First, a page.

Yesterday I started The Year of Magical Thinking, Joan Didion’s memoir of the emotional aftermath following the death of her husband and the life-threatening illness of her daughter. I’ve not read much Didion apart from a few essays anthologized in various freshman composition textbooks I’ve assigned over the years, but what I’ve read, I’ve liked. In the essays I’ve read, Didion demonstrates a ruthless, unflinching refusal to turn from grim and difficult scenes. A “pretty cool customer” is how a hospital social worker describes Didion when hospital workers approach her in the Emergency Room waiting room to inform her of her husband’s death, and this “cool customer” tone resonates throughout the book as Didion recounts the experience of losing her husband while worrying about her comatose daughter.

As a writer, I relate to this “cool customer” aspect of Didion’s prose. I believe that when you’re writing about something emotionally charged, you have to separate the emotion from the words, allowing language itself to act like a twitch–a clamp attached to a horse’s lip to distract it during veterinary procedures–so you aren’t fixating directly on your own pain. If you’re worrying in your author’s mind about a particular turn of phrase or the peculiar echo of a repeated image, you’re less likely to be sucked under by the pull of pure emotion. Instead of writing about your own pain, which is an entirely subjective subject, your writer’s mind considers pain as an abstracted, almost Platonic thing: what universal elements of Pain does my experience point to, and how can I share that accurately with any feeling heart?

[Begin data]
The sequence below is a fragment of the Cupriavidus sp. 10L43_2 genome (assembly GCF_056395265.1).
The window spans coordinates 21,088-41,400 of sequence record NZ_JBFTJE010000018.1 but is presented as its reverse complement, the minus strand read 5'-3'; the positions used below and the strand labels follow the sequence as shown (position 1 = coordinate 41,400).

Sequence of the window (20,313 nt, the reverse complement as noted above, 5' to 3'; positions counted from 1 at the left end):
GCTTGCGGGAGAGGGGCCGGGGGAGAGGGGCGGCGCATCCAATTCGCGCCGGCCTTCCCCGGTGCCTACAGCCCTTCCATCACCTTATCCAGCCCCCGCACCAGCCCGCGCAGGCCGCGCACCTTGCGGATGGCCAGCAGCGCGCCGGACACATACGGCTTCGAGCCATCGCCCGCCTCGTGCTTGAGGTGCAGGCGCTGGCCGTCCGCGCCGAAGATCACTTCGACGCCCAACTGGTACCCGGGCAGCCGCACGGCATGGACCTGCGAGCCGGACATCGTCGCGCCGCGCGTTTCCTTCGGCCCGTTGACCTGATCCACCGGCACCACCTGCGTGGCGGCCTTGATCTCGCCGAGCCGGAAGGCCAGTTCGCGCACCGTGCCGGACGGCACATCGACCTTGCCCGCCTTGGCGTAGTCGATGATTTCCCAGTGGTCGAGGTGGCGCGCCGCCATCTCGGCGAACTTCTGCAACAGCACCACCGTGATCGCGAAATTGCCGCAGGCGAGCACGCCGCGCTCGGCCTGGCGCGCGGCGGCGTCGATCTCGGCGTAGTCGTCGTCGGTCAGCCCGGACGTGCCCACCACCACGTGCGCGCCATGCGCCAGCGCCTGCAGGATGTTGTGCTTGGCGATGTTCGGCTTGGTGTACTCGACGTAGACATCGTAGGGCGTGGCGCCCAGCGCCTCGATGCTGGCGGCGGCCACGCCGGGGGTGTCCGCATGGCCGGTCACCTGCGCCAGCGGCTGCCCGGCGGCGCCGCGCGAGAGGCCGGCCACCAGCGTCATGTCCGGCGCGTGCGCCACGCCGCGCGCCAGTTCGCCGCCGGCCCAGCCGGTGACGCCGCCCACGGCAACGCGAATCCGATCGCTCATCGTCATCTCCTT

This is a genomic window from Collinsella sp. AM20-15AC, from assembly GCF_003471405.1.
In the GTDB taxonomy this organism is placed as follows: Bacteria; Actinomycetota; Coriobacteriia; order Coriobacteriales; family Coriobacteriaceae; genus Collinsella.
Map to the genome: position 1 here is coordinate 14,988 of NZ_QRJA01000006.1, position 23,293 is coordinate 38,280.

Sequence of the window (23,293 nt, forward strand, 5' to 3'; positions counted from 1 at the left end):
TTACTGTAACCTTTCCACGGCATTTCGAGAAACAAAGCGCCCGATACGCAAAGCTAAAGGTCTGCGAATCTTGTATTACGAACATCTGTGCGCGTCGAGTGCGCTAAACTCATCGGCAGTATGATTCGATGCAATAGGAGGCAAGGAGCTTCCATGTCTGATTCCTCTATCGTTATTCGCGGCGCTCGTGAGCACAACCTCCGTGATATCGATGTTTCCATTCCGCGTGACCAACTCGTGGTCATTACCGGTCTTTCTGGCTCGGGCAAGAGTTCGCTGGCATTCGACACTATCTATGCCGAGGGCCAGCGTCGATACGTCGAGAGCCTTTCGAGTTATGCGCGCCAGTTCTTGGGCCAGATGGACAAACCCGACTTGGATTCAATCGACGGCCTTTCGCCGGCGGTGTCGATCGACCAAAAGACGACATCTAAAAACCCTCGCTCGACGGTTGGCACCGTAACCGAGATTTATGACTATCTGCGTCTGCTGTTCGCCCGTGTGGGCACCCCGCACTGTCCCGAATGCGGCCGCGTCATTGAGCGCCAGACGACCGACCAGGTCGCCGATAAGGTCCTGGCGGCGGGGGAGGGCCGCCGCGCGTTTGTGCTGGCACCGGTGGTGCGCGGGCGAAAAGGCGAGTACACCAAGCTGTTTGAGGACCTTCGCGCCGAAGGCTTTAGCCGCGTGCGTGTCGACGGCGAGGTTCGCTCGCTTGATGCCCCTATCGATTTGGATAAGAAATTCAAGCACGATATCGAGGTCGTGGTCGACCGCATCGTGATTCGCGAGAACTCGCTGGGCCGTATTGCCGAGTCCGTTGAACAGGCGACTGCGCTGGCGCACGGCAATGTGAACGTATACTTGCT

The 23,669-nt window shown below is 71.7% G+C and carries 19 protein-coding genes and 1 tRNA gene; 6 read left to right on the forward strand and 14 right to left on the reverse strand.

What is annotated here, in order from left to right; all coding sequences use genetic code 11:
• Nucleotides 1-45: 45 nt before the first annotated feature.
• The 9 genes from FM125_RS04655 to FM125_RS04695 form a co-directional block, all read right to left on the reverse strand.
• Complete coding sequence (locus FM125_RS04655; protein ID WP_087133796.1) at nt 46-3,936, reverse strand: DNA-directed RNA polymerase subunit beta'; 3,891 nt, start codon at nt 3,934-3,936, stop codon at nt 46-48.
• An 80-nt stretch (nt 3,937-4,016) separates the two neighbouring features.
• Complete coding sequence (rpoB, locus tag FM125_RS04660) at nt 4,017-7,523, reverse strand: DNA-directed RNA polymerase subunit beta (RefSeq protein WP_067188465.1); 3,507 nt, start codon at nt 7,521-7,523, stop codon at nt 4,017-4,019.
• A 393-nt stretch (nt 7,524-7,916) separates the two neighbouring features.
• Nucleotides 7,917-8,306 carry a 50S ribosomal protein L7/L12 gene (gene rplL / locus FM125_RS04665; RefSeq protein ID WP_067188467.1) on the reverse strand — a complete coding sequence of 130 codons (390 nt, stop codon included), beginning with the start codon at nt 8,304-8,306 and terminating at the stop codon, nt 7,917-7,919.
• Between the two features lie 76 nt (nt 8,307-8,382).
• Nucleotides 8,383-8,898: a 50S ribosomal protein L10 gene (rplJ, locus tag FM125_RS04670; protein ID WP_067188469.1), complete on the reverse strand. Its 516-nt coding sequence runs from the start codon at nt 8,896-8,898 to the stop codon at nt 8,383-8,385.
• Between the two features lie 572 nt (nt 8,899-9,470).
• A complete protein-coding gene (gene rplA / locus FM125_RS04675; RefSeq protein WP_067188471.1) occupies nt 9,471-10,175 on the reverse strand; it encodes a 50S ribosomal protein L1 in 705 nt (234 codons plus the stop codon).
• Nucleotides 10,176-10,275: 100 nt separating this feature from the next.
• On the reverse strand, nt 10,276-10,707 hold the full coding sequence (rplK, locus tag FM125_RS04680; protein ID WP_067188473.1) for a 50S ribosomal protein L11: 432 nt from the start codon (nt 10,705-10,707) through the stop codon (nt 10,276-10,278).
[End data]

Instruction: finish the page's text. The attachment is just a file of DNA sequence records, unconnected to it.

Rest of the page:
When you write about pain–particularly your own–the words serve as a sort of lifeline, something to cling to in the maelstrom of contradictory feelings and remembrances. As Didion’s memoir vividly illustrates, in the face of tragedy you can’t control your feelings, the tidal ebb and flow of grief, but you can control the words with which you describe your own emotional tsunami. When you write about your own pain, the act of crafting language becomes one way of making sense out of the senseless, a written version of Freud’s talking cure. Because Didion has such a long, illustrious history of being a “pretty cool customer” in her essays and fiction, her sights were honed to razor-sharp acuity when tragedy struck, every wife and mother’s worst nightmare happening while she stood with eyes wide open.

I’ve borrowed the title of today’s post from another classic memoir of grief, the journal C.S. Lewis kept after the death of his young wife. Sometimes the truth is stranger than fiction: husbands die at the dinner table, daughters lie in comas caused by hospital-contracted infections, and wives die before their older husbands. There’s no sense to be made of any of these inexplicable realities: sickness and death defy the narrative arc of “happily ever after.” But as long as a writer’s eye remains open to her or his experience, even tragedy can be transformed into art, a pretty cool customer finding the kernel of truth behind events most mortals prefer to ignore.